(*) I don’t want to write about politics now, it’s tiring and upsetting.

The interesting bit to me isn’t “futurists were wrong” but the question of why 2019 looks so much like 2009 in so many ways.

Miniaturization of electronics is unlikely to go much further than it already has — power requirements and heat are limits on computing power in a small size. So there’s not nearly as much opportunity for entirely new classes of consumer electronics the way there was in the 80s, 90s and 2000s. One could predict things like better batteries and faster networking speeds opening up a few opportunities, but not making major changes in how we do things.

We know there’s a lot of development going on in the background in various areas. Biotech, for instance. Self-driving cars and commercial drones are in not-quite-ready-for-market-but-maybe-soon phases. We’ve been getting more warnings about automation replacing more jobs, though it’s hard to tell how serious that threat is. Cellular agriculture is just starting to show up at fast-food restaurants and might make the big time soon. It’s possible that, overall, we’ve been in sort of in a 70s phase and a lot of the impact of this stuff will arrive in the 2020s.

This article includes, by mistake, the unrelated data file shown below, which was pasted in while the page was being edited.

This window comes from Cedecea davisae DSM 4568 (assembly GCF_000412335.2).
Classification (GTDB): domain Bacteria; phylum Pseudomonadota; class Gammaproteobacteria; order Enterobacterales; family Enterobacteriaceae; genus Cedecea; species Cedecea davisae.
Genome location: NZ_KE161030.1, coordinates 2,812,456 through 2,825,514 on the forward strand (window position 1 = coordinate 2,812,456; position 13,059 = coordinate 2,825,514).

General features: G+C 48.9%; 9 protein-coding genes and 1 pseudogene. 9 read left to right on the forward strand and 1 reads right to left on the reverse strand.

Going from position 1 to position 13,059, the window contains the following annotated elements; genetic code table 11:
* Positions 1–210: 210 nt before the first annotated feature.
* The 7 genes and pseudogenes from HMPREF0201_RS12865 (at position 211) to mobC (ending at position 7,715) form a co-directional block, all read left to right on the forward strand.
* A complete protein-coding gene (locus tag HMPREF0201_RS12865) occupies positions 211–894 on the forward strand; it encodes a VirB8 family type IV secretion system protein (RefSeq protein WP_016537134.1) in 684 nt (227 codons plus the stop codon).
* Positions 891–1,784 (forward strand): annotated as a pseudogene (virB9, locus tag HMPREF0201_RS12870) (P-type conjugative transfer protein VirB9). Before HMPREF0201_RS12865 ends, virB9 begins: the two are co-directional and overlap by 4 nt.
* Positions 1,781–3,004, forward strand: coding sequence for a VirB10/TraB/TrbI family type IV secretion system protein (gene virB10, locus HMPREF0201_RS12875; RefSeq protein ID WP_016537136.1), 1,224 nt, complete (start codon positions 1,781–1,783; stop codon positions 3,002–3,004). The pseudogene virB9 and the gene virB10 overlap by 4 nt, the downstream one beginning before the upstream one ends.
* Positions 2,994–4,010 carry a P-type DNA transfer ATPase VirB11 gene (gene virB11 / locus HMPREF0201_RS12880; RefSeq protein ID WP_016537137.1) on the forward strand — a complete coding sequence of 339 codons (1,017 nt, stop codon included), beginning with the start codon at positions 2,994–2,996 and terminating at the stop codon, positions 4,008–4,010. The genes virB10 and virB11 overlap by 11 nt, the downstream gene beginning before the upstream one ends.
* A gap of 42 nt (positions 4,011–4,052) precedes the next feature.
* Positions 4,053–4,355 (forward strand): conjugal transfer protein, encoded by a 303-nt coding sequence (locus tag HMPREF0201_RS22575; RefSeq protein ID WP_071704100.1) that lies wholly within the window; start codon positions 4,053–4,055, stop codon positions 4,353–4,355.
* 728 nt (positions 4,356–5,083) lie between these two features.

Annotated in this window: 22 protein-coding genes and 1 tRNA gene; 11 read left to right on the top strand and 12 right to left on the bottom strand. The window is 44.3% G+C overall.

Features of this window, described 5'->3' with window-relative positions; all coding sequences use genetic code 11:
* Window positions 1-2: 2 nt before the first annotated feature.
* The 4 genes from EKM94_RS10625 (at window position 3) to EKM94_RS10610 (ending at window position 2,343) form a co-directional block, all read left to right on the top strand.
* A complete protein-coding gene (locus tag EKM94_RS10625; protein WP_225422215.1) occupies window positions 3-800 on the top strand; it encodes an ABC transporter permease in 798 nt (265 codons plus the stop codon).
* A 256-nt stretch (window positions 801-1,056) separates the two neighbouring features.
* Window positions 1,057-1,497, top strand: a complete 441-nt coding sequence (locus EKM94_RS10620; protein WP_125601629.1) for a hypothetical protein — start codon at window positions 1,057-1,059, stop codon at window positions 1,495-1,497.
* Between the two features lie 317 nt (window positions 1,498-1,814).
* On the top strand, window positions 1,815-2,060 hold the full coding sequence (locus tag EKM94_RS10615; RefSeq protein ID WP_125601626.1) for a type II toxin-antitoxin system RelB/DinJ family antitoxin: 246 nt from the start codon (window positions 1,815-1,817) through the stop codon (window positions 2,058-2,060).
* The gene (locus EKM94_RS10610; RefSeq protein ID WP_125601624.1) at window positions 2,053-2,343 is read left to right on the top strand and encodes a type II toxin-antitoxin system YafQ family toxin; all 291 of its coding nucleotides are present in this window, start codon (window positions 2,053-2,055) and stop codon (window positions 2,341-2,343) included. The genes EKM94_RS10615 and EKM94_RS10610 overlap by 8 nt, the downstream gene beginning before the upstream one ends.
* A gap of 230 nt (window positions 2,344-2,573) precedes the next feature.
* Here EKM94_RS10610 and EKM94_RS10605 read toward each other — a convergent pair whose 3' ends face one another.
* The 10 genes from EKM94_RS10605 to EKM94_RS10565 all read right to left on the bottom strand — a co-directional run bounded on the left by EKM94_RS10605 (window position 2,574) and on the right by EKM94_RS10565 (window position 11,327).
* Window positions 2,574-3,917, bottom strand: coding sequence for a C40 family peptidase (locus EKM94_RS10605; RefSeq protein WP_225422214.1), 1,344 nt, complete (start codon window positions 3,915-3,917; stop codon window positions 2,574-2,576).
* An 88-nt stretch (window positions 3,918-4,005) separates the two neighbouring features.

Vanity Fair did a survey where 18-26 year olds agreed with other adults that 2010s pop music is the worst. The best music of previous decades is more accessible than ever and people tend to prefer it.

Movies and TV have arguably been mining the recent past too, at least some extent.